• The French agreeing to help the Colonials during the American Revolution.
  • The Elves showing up last minute to help fight at Helm’s Deep in the movie version of Lord of the Rings: The Two Towers
  • Jay Z inexplicably rapping over Linkin Park songs and making otherwise rational people think for just a nanosecond that Linkin Park was catchy.

I’m able to step back from my Knicks fandom long enough to note our ridiculousness regarding our reaction to Lin, but I’m also a full-on fanboy buying into it. Lin’s two games in a row have made Knicks fans collectively forget that he has never played well at the professional level outside of this week, he’s physically unimpressive to a degree that one has to wonder how many games in a row he can play, and most remarkable of all, that he brings up Christianity within the first 10 seconds of every interview he’s ever done in a way that New Yorkers would usually distrust immediately.

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Pardon me while I write about the psychological effects sports have on people. It’s a played out topic, I know. Sports serve as an outlet for males to get their aggression out by proxy. Blah blah blah. Sports teams embrace regionalism in a way that’s dying. Yada yada. Team sports emulate war, allowing people to experience battle up close in a way modern civilization doesn’t allow. I know, I’m yawning too.

Here’s a new thesis I’d like to put on the table, one that maybe hasn’t been dealt with as heavily as the tried and true topics listed above: Fantasy sports can and will turn anyone into a completely terrible human being.

While obsessively reading NBA news sites the other day, I stumbled upon a headline that sent a chill down my spine: “Rockets’ Kyle Lowry Charged in Vegas.”

The chill wasn’t produced because another NBA player had apparently wound up on the wrong side of the law. It wasn’t the result of any sympathy or empathy towards the alleged victim. I knew nothing of the circumstances regarding Kyle Lowry’s apparent arrest and charges, I’d only read the headline. The chill that ran down my spine was accompanied by only one thought: “I have Kyle Lowry in three fantasy leagues. Kyle Lowry is fucking badass. I can not have Kyle Lowry missing any games.”

I went on to read that Kyle Lowry apparently lost his mind and threw a basketball at a female referee following a training game at a Las Vegas gym. Lowry, reports say, had spent the game taunting this referee before seeking her out to wing a ball as hard as he could into this poor lady’s chest.

And I breathed a sigh of relief. Because the headline “”Rockets’ Lowry Charged in Vegas” could mean a lot of things. I mean, an NBA player being charged with something in Vegas?  That could easily mean any number of things that would lead to a weeks-long suspension. If Stephen Jackson had been charged with something in Vegas, four strippers would probably be dead.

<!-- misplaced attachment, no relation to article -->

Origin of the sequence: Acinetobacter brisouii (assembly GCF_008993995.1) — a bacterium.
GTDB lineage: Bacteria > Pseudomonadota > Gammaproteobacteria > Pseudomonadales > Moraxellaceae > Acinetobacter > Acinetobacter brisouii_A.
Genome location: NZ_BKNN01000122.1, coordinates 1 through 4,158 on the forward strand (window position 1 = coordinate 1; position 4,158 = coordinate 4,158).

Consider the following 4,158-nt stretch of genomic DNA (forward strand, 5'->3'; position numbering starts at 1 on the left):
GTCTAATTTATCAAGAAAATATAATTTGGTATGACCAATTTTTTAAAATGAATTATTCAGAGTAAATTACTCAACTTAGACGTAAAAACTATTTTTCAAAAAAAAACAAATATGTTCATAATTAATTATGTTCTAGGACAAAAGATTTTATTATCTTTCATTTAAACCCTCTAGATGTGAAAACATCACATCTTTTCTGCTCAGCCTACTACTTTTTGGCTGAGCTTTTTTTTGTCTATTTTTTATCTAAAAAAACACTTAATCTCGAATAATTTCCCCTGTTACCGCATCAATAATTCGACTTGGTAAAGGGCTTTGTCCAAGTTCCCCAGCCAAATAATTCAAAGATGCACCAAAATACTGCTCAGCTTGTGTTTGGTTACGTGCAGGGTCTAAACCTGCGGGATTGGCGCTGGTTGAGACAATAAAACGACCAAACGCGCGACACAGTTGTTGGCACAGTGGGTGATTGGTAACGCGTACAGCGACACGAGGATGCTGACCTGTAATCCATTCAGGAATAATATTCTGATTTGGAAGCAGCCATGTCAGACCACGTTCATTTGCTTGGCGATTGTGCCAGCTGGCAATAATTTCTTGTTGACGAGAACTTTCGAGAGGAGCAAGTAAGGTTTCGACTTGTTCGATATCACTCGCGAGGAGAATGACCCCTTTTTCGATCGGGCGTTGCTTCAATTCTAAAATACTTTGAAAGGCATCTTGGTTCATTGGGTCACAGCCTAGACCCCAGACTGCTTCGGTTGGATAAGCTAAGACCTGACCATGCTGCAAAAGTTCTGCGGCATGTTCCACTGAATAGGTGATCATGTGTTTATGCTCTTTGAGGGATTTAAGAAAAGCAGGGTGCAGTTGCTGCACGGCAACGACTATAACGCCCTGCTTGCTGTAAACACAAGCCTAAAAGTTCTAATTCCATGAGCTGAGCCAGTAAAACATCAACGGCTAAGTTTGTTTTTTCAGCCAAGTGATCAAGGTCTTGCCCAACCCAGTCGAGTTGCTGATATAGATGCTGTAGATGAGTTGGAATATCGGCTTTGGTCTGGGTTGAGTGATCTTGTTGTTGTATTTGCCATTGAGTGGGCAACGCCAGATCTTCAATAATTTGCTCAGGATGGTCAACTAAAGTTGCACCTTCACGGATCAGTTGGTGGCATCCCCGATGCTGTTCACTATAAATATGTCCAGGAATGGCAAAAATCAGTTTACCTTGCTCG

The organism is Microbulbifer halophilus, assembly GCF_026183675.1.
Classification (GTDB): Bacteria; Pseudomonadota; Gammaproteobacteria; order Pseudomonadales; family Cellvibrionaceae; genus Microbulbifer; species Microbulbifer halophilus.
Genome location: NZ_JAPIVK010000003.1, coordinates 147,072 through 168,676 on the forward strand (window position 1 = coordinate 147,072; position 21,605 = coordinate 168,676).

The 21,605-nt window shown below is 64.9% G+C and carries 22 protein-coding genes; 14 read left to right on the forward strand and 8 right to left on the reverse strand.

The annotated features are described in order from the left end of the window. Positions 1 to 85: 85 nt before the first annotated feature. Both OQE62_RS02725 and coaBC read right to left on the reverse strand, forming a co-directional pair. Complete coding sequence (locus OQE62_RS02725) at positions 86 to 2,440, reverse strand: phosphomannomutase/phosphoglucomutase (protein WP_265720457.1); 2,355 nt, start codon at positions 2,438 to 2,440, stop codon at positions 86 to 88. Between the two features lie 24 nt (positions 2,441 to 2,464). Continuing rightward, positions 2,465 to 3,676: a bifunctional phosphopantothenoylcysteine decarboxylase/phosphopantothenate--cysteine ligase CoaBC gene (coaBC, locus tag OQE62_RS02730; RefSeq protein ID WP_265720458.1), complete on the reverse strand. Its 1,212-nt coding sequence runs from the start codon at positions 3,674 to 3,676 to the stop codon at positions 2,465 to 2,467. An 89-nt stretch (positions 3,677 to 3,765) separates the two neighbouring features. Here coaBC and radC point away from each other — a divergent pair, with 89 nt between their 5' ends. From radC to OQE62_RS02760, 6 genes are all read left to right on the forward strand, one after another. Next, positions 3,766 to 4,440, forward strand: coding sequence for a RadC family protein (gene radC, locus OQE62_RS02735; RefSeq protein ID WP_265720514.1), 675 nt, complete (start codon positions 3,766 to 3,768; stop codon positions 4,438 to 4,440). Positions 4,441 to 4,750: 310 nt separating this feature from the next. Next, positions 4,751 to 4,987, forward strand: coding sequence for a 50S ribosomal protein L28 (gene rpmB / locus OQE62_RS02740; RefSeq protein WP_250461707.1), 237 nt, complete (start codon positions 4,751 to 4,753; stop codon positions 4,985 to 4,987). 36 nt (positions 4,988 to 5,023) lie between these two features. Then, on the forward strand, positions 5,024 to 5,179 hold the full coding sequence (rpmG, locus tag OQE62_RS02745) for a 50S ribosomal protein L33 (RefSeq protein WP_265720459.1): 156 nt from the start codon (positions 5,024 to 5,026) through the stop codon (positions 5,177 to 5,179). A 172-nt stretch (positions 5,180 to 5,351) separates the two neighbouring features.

Upon reading the specifics of the article, I breathed a huge sigh of relief. “Assaulting a female ref with a basketball?” I thought to myself. “They’ll probably wait until the end of the season to deal with that.”

I’m not that kind of person. I don’t think it’s cool for a professional athlete to throw a large object at a woman, let alone with ill intent. That’s completely screwed up behavior. I was raised better than that. I think it’s wrong.

But sadly, I also know that Kyle Lowry is currently the 19th-best player, statistically speaking, from a fantasy perspective and therefore I will let him get away with a lot. Like, a lot.

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Chris Gethard is a comedian and writer who lives in New York City.

I am a lifelong Knicks fan. I am also something of a lifelong loser. This is a real chicken/egg pairing in my life. Did I fall in love with the early 90s Knicks because I identified with their habit of coming close but never quite achieving their dreams? Or am I someone who comes close to but never quite achieves my dreams because of the psychic imprint left on me by the early 90s Knicks? I have legitimately discussed this with my shrink. She didn’t really know what I was talking about.

I recently had the chance to attend the Knicks open scrimmage. This event was both awesome/hope-inducing (I got to see the Carmelo practicing the pick-and-roll with Amar’e) and ridiculous/dread-inducing (I had to see Mike Bibby and Devin Green guard each other.)

There were 10,500 people in attendance. All of them were psyched about Tyson Chandler. Chandler is the player, perhaps more than any other in the league, in which Knicks fans see the old style they fell in love with. While there will never be another player as scary as Charles Oakley (who punched not one, but TWO players during pregame warmups in his career) or Anthony Mason (who carried himself like someone who would slash you with a box cutter and steal your 8-Ball jacket), Chandler is clearly the sort of tough, gritty, offensively-challenged-but-defensively-loudmouthed type of player that Knicks fans unconditionally love.

That being said, there was a truly sad moment during the player intros at the scrimmage: Jared Jeffries was resoundingly booed on his way out of the tunnel.

By close to 11,000 people.

At an event designed solely and specifically for Knicks fans to celebrate their team.

No presence of an opponent. Not even a mention of them. Jared Jeffries was effectively booed out of the building during a pro-level high school pep rally.